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This invaluable introduction to the study of the conflict of laws provides a survey and analysis of the rules of private international law as they apply in England. Written to take account of the various possible outcomes of the Brexit process, it goes as far as is possible to make sense of the effect it will have on English private international law.
The volume covers general principles, jurisdiction, and the effect of foreign judgments; the law applicable to contractual and non-contractual obligations, the private international law of property, of adults (the increasingly complex law of children is described in bare outline), and of corporations. It does so in a manner which explains and illuminates the principles which underpin the subject in a clear and coherent fashion, as the wealth of literature, case law, and legislation can often obscure the architecture of the subject and unnecessarily complicate its study.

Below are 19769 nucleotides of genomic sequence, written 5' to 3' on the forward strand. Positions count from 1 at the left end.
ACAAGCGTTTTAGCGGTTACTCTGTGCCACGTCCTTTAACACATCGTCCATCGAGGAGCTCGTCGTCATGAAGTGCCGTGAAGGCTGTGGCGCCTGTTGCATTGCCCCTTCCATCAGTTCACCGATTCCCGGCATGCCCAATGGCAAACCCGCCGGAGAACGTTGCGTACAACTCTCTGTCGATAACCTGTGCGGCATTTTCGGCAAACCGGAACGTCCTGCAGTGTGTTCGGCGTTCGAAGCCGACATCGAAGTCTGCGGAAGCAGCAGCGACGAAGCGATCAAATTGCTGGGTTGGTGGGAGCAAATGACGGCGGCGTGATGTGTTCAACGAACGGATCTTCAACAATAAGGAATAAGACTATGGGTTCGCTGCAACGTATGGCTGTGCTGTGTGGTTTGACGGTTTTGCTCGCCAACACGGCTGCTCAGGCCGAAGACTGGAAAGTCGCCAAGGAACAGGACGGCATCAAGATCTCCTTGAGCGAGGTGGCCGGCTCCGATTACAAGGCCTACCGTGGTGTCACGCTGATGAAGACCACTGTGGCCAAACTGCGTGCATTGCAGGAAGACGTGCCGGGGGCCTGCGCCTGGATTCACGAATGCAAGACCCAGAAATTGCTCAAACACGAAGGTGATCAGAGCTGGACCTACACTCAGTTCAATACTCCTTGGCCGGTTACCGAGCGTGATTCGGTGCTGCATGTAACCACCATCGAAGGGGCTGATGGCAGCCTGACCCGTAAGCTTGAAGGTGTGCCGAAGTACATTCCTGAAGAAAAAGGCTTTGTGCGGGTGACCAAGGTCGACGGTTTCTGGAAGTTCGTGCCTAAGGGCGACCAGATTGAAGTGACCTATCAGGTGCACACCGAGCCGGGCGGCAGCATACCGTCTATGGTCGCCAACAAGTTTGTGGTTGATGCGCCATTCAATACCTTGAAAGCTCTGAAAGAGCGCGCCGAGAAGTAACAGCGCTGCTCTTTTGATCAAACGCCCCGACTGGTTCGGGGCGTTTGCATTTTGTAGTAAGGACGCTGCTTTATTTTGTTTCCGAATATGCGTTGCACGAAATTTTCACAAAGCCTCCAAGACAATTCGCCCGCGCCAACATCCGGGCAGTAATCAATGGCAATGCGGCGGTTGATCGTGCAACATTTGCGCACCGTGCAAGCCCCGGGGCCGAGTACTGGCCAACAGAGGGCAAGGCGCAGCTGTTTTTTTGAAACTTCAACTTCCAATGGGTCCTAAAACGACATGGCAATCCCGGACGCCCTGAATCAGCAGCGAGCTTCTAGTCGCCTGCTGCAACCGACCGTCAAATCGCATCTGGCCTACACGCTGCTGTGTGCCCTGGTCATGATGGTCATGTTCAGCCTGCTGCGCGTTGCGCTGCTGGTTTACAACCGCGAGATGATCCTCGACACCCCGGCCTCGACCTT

This new edition organizes the existing material in light of European legislation on private international law, reflecting the way in which an accurate representation of the topic requires it to be interpreted as European law with a common law periphery, instead of common law with European legislative influences. As at the time of writing - and possibly for some time to come - the consequences of Brexit are a mystery, but the attempt is made to describe the various possible shapes which the subject will assume in the future. The book adopts a pragmatic approach and avoids the more abstract theory; as the theory of the conflict of laws is actually to be found in and by applying the legislation and jurisprudence to the cases and issues which arise in private international litigation and in giving legal advice.